Drive FOMO - Capitalizing on the fear of missing out can be a great way to drive sales. Marketers can create FOMO by sending a limited-time offer for items in the cart or by sending an email saying cart items are almost out of stock.
Make it Easy to Purchase - Purchasing from your marketing email should be pain-free for your shopper.
Customer experience post-purchase is often overlooked. But making sure customers are happy between purchase and delivery and even after delivery can help create loyal customers.
Anxious customers reach out to customer service teams with questions about shipping, returns, and refunds. Post-purchase sequences help customer service teams keep customers informed with automated updates. These preemptive updates give customers peace of mind.
Additionally, post-purchase drip emails can include links to leave a review or product suggestions based on their last purchase.
A welcome series helps your organization get off on the right foot with a new customer. This type of drip campaign can be used to define your brand or to onboard a customer. Either way, the goal of the content should be customer retention.
For a technical product like software, we suggest focusing on onboarding. It's crucial that the customer is able to make the most of their purchase. Creating a sequence of emails that help the customer understand how to use the product will set them up for success.
We suggest sending onboarding emails from an actual person's email address to add a personal touch to your customer service.
If your product isn't technical, then this is a perfect opportunity to forge a bond with your subscribers. Kick off a branding welcome series with a message from your founder or an email explaining your brand's mission.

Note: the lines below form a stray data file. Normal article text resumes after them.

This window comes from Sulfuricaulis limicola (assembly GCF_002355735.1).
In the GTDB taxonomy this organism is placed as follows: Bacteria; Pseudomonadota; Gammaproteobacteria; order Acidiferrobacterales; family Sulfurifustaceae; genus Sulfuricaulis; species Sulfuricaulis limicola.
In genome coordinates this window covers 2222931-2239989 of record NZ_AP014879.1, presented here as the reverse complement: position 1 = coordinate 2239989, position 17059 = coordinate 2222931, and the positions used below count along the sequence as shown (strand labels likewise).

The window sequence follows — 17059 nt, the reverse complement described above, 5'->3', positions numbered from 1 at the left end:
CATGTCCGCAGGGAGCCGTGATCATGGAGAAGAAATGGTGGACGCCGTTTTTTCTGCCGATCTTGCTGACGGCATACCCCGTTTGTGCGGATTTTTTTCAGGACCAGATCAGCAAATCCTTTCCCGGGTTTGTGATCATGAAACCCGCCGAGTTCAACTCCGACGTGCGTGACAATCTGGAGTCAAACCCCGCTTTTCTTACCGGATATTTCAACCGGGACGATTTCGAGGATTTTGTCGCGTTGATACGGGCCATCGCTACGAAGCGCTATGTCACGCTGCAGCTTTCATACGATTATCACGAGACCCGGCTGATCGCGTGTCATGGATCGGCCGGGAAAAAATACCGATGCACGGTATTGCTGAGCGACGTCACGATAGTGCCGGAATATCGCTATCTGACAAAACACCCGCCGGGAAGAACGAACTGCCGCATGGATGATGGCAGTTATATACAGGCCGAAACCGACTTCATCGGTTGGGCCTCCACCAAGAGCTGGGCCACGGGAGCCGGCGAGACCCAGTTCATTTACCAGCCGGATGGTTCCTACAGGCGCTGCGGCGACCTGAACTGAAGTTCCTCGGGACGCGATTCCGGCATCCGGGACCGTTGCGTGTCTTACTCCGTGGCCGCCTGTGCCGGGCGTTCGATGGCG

A successful event for your sales team means a list of qualified leads. But converting a list of leads into paying customers is easier said than done.
Adding them to your main list and sending them the same content as everyone else is a missed opportunity. Instead, create a custom drip campaign to reach out to these potential customers when your organization is still fresh in their minds.
The series of emails should start off by mentioning connecting with the lead at the event, then work to nurture the leads.
Your team collects data on email engagement. Now it's time to put it to use. Identify subscribers who are unengaged and send them your unsubscribe campaign.
The point of this campaign is either to reengage your subscriber or unsubscribe them. Often keeping your email list high-quality means sacrificing the subscribers who are no longer engaging with your emails.
Having a matrix of drip campaigns to manage may sound overwhelming. And it can be if you have bitten off more than you can chew. So don't start off with too many. Start off with one drip campaign, test it and tweak it until it accomplishes your goal.
Think about another goal that could be accomplished by a drip campaign and repeat your process. Then do it again! Eventually, you will feel like you have minions accomplishing your marketing goals automatically.